Or so we thought.

Some 30 minutes later, we heard a commotion from outside the house and so we all went out to investigate. Blackie's escaped! He knew how to open our gate anyway so he went right in and hid under the stack of lumbers at the backyard. Our neighbor was close behind his heels, clutching a 2 x 2 stick.

When Blackie saw us, he emerged from his hiding place dragging the severed rope around his neck, sporting a nasty-looking lump on his forehead the size of Batanes, and licked my father's feet. It broke my father's heart and returned the money to our neighbor.

Blackie had the opportunity to escape and he went home instead. He knew that my father sold him off to be killed and if he had any doubts, the lump on his forehead quelled all that. I've heard and read stories about dogs being intelligent but coming home was just stupid. Home's what brought him to that mess in the first place. Home was his ticket to one-way street. Was it just animal instinct that made him go home? Well, yes and no.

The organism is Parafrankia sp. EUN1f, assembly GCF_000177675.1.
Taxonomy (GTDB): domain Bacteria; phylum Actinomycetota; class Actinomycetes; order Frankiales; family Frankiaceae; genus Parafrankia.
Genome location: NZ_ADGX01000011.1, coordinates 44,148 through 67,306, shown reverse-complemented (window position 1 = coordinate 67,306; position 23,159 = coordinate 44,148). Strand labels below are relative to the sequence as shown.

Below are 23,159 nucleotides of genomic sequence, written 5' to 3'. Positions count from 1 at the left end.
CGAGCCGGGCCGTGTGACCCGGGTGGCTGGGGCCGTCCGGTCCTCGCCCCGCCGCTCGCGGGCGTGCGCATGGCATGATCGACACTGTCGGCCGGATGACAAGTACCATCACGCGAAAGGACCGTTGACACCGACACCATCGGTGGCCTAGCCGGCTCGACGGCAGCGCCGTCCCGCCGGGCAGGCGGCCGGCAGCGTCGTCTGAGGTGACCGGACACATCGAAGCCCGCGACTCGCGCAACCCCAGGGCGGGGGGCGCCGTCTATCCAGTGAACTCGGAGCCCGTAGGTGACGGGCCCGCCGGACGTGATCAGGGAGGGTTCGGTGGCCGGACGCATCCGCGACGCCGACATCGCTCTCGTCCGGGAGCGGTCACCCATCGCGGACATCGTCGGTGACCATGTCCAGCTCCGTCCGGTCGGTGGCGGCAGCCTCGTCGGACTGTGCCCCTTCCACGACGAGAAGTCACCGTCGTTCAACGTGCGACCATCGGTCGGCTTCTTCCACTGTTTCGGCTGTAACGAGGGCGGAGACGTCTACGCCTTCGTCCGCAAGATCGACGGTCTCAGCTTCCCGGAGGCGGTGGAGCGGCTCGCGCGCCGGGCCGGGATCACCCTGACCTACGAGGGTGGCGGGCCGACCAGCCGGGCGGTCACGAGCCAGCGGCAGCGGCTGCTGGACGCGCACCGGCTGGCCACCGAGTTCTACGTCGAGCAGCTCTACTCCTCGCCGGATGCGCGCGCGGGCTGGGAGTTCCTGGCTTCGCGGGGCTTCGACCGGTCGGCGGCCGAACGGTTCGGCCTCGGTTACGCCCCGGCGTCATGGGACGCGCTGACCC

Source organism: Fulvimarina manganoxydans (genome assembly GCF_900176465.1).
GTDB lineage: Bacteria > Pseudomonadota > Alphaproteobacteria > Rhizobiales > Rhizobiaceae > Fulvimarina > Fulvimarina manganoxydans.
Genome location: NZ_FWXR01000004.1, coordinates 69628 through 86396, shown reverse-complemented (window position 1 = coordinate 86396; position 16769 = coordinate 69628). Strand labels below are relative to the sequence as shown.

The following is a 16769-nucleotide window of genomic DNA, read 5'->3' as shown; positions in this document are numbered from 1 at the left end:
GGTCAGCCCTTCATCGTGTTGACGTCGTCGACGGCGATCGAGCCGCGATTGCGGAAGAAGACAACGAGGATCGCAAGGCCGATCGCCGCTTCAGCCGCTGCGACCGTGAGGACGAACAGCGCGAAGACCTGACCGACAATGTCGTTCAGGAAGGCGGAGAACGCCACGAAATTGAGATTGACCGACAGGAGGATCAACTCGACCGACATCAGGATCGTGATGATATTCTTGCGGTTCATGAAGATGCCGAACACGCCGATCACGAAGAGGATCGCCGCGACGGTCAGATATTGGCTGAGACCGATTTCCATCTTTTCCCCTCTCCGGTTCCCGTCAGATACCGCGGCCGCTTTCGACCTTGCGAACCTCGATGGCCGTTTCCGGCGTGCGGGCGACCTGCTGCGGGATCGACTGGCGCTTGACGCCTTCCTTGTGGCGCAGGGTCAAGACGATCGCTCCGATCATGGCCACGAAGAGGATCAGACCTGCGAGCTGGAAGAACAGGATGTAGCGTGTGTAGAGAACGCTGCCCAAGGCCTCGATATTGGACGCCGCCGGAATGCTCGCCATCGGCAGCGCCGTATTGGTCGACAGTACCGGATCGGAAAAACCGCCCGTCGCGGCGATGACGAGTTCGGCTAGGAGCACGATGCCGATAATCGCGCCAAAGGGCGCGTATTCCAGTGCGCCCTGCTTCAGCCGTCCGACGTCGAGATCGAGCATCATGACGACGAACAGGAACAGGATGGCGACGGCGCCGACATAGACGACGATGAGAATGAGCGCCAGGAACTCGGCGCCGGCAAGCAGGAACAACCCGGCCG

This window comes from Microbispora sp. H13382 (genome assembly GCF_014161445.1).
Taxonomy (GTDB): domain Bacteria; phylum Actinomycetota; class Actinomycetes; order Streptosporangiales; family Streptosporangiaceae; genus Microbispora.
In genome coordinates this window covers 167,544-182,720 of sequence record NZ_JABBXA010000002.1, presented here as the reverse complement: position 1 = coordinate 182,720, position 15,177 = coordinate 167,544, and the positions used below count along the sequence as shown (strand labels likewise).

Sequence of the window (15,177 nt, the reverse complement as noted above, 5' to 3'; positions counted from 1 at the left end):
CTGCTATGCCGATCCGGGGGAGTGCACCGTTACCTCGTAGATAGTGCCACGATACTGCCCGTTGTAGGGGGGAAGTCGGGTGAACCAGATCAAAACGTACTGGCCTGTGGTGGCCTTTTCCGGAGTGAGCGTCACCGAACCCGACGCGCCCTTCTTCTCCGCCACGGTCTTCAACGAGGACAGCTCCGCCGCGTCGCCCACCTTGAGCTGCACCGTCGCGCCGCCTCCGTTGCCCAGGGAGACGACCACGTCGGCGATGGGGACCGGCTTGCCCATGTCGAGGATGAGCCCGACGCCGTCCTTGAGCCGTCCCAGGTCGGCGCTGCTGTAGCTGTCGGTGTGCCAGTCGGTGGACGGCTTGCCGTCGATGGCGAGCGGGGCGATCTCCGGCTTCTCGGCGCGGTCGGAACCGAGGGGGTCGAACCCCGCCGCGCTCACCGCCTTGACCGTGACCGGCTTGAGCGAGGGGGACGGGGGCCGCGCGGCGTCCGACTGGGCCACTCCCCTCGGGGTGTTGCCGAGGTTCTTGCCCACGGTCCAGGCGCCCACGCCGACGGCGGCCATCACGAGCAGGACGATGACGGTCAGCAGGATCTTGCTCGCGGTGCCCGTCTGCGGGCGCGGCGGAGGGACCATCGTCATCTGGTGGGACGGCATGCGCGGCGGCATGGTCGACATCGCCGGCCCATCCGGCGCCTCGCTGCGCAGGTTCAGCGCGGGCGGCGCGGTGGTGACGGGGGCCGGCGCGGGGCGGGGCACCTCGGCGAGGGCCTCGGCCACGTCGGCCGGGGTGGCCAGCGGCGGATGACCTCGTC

I should probably tell here that after licking my father's feet, Blackie proceeded to lick all of our feet. Each of our damn, stinky feet. When I looked down to see him groveling at my feet, I understood why my father had to return that money. It's not the kiss. It's the look.

You see, when I look into Blackie's eyes, I saw nothing but forgiveness. That was what my father saw. That was what broke his heart.